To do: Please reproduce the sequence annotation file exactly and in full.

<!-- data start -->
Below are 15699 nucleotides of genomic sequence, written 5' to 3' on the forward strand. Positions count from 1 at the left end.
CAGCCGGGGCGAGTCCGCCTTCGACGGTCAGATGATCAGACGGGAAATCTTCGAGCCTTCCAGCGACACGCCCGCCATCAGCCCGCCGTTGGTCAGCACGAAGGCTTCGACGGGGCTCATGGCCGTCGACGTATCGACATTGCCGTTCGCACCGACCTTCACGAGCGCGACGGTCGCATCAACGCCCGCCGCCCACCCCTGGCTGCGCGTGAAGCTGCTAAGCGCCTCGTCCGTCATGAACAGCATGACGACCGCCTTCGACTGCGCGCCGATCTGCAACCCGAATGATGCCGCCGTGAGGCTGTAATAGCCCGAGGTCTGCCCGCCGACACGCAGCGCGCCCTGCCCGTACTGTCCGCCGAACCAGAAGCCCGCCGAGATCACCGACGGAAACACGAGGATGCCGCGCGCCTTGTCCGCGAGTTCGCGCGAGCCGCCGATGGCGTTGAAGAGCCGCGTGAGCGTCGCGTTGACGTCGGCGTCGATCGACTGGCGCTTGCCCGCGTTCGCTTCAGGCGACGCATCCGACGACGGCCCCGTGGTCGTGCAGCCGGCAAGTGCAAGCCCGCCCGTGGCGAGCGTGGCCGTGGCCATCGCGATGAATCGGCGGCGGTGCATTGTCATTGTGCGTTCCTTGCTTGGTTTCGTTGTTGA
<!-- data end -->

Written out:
Below are 15699 nucleotides of genomic sequence, written 5' to 3' on the forward strand. Positions count from 1 at the left end.
CAGCCGGGGCGAGTCCGCCTTCGACGGTCAGATGATCAGACGGGAAATCTTCGAGCCTTCCAGCGACACGCCCGCCATCAGCCCGCCGTTGGTCAGCACGAAGGCTTCGACGGGGCTCATGGCCGTCGACGTATCGACATTGCCGTTCGCACCGACCTTCACGAGCGCGACGGTCGCATCAACGCCCGCCGCCCACCCCTGGCTGCGCGTGAAGCTGCTAAGCGCCTCGTCCGTCATGAACAGCATGACGACCGCCTTCGACTGCGCGCCGATCTGCAACCCGAATGATGCCGCCGTGAGGCTGTAATAGCCCGAGGTCTGCCCGCCGACACGCAGCGCGCCCTGCCCGTACTGTCCGCCGAACCAGAAGCCCGCCGAGATCACCGACGGAAACACGAGGATGCCGCGCGCCTTGTCCGCGAGTTCGCGCGAGCCGCCGATGGCGTTGAAGAGCCGCGTGAGCGTCGCGTTGACGTCGGCGTCGATCGACTGGCGCTTGCCCGCGTTCGCTTCAGGCGACGCATCCGACGACGGCCCCGTGGTCGTGCAGCCGGCAAGTGCAAGCCCGCCCGTGGCGAGCGTGGCCGTGGCCATCGCGATGAATCGGCGGCGGTGCATTGTCATTGTGCGTTCCTTGCTTGGTTTCGTTGTTGA